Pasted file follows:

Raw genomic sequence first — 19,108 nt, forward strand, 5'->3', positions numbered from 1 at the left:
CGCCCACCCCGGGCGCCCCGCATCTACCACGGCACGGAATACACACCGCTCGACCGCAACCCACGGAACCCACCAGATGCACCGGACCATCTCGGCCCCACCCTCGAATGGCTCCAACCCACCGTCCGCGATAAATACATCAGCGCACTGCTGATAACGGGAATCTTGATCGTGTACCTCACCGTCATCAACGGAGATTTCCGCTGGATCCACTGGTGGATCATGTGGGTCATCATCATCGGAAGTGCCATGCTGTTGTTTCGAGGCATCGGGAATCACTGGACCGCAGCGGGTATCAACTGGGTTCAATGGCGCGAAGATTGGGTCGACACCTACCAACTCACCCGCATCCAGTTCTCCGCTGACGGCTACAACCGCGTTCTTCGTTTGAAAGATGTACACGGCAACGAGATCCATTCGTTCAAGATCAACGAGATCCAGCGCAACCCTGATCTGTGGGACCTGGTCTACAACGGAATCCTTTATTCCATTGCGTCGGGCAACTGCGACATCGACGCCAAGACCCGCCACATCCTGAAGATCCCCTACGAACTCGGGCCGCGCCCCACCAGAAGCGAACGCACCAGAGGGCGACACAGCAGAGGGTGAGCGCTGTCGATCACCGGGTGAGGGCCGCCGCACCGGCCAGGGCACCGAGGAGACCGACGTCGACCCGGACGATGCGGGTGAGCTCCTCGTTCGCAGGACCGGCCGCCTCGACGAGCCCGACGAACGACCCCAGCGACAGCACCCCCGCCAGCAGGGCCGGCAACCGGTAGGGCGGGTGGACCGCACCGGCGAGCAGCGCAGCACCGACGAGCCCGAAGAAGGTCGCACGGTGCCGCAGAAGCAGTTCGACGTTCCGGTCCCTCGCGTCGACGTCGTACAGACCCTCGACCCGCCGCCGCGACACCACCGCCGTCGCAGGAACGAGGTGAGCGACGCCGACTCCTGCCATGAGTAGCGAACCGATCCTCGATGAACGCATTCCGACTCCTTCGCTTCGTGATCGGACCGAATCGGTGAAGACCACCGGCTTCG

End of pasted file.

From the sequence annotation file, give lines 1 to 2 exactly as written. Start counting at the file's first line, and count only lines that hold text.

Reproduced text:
Raw genomic sequence first — 19,108 nt, forward strand, 5'->3', positions numbered from 1 at the left:
CGCCCACCCCGGGCGCCCCGCATCTACCACGGCACGGAATACACACCGCTCGACCGCAACCCACGGAACCCACCAGATGCACCGGACCATCTCGGCCCCACCCTCGAATGGCTCCAACCCACCGTCCGCGATAAATACATCAGCGCACTGCTGATAACGGGAATCTTGATCGTGTACCTCACCGTCATCAACGGAGATTTCCGCTGGATCCACTGGTGGATCATGTGGGTCATCATCATCGGAAGTGCCATGCTGTTGTTTCGAGGCATCGGGAATCACTGGACCGCAGCGGGTATCAACTGGGTTCAATGGCGCGAAGATTGGGTCGACACCTACCAACTCACCCGCATCCAGTTCTCCGCTGACGGCTACAACCGCGTTCTTCGTTTGAAAGATGTACACGGCAACGAGATCCATTCGTTCAAGATCAACGAGATCCAGCGCAACCCTGATCTGTGGGACCTGGTCTACAACGGAATCCTTTATTCCATTGCGTCGGGCAACTGCGACATCGACGCCAAGACCCGCCACATCCTGAAGATCCCCTACGAACTCGGGCCGCGCCCCACCAGAAGCGAACGCACCAGAGGGCGACACAGCAGAGGGTGAGCGCTGTCGATCACCGGGTGAGGGCCGCCGCACCGGCCAGGGCACCGAGGAGACCGACGTCGACCCGGACGATGCGGGTGAGCTCCTCGTTCGCAGGACCGGCCGCCTCGACGAGCCCGACGAACGACCCCAGCGACAGCACCCCCGCCAGCAGGGCCGGCAACCGGTAGGGCGGGTGGACCGCACCGGCGAGCAGCGCAGCACCGACGAGCCCGAAGAAGGTCGCACGGTGCCGCAGAAGCAGTTCGACGTTCCGGTCCCTCGCGTCGACGTCGTACAGACCCTCGACCCGCCGCCGCGACACCACCGCCGTCGCAGGAACGAGGTGAGCGACGCCGACTCCTGCCATGAGTAGCGAACCGATCCTCGATGAACGCATTCCGACTCCTTCGCTTCGTGATCGGACCGAATCGGTGAAGACCACCGGCTTCG